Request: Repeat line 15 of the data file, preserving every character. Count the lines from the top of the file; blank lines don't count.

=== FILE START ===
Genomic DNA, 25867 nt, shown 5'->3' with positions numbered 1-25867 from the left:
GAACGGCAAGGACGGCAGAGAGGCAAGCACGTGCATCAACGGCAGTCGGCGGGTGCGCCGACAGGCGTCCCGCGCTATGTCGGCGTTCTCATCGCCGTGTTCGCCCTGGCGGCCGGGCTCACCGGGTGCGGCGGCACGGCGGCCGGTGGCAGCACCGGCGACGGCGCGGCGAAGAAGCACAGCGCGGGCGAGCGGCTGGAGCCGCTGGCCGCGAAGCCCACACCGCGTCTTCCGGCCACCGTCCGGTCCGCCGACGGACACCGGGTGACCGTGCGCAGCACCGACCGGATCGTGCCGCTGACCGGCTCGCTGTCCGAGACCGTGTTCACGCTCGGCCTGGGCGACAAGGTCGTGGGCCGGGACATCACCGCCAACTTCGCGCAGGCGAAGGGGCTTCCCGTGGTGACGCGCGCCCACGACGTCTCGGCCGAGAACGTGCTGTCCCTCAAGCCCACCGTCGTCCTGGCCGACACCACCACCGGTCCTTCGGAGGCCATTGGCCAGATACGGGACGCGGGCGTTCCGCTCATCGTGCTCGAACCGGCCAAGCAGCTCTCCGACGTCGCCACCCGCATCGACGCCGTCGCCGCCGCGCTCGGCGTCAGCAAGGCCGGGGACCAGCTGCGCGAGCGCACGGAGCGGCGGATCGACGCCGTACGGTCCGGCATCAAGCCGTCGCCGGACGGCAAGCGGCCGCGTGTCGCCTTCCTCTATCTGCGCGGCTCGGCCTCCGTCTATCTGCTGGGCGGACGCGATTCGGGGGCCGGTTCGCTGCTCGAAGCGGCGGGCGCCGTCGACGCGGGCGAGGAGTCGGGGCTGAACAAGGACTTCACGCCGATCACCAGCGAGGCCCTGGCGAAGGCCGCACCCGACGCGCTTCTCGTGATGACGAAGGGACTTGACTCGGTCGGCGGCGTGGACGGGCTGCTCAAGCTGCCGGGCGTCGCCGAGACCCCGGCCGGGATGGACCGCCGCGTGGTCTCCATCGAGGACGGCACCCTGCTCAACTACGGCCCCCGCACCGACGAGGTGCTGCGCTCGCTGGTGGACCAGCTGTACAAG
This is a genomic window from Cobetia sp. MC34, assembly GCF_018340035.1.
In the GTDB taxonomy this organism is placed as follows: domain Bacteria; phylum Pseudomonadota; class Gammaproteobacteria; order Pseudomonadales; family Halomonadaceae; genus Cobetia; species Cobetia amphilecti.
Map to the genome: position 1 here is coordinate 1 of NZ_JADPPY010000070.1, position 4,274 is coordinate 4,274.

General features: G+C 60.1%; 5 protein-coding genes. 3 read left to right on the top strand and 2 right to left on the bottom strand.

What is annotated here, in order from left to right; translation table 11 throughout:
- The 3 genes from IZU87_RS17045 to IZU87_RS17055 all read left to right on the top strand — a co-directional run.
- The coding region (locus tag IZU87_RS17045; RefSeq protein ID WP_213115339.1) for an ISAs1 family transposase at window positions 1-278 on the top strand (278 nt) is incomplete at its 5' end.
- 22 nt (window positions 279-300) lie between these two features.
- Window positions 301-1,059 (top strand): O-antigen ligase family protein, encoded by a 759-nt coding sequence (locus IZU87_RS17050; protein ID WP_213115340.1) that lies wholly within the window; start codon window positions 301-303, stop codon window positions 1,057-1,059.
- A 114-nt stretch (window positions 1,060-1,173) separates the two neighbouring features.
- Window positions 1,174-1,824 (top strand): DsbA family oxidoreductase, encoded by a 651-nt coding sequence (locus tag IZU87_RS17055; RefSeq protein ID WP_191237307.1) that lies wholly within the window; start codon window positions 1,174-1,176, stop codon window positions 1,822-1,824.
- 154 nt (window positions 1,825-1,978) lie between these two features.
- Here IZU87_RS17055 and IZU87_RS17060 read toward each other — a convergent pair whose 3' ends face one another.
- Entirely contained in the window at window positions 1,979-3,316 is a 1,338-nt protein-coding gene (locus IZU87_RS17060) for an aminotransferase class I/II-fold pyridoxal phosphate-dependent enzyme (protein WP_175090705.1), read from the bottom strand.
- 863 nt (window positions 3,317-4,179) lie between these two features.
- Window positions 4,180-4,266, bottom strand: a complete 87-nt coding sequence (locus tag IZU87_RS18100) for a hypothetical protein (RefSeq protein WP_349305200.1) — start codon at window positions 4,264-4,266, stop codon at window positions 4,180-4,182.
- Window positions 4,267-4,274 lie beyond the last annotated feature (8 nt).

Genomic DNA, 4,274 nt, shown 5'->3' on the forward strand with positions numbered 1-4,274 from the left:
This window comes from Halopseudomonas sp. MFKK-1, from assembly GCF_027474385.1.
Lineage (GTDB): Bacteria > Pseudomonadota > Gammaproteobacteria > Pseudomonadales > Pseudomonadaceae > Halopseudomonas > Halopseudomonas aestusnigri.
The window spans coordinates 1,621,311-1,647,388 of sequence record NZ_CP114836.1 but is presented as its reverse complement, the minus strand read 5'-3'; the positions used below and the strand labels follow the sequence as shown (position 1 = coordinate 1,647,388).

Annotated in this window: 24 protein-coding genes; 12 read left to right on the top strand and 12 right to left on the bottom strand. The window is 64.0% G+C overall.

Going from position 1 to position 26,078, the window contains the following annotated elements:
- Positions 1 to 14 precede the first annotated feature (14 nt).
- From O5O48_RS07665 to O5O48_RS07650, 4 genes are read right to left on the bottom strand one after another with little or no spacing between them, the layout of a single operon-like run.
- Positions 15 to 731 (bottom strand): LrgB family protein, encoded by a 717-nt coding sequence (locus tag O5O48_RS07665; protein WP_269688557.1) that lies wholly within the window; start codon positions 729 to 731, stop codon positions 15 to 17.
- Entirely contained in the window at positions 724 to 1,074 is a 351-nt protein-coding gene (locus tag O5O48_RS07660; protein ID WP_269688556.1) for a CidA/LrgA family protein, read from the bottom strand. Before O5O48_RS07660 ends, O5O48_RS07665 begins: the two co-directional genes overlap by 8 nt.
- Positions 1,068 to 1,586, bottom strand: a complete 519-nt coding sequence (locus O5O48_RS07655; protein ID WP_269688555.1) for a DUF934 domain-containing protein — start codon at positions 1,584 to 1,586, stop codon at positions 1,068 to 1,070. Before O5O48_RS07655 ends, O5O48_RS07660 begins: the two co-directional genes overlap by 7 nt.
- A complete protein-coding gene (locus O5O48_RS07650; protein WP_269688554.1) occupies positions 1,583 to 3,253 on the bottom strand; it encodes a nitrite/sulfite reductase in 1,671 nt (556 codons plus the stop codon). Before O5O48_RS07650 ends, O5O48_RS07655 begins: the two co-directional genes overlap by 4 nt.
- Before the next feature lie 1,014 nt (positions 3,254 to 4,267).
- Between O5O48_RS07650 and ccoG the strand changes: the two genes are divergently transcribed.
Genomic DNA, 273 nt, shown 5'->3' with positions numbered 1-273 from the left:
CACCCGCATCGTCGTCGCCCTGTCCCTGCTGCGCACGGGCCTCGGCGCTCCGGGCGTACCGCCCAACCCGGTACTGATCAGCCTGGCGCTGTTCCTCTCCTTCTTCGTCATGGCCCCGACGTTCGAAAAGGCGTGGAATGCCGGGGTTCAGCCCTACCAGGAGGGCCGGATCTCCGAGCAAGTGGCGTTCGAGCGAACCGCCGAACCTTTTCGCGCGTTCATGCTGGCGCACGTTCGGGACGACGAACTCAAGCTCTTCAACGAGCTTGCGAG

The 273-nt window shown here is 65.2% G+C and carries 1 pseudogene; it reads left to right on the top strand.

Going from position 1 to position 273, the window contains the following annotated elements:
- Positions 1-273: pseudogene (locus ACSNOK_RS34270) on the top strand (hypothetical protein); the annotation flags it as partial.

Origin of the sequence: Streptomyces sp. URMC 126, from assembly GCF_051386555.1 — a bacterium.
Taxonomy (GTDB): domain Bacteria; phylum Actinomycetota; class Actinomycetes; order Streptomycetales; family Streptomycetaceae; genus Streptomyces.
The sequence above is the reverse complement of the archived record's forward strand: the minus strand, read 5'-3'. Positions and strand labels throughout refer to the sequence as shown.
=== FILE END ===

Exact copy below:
- Here IZU87_RS17055 and IZU87_RS17060 read toward each other — a convergent pair whose 3' ends face one another.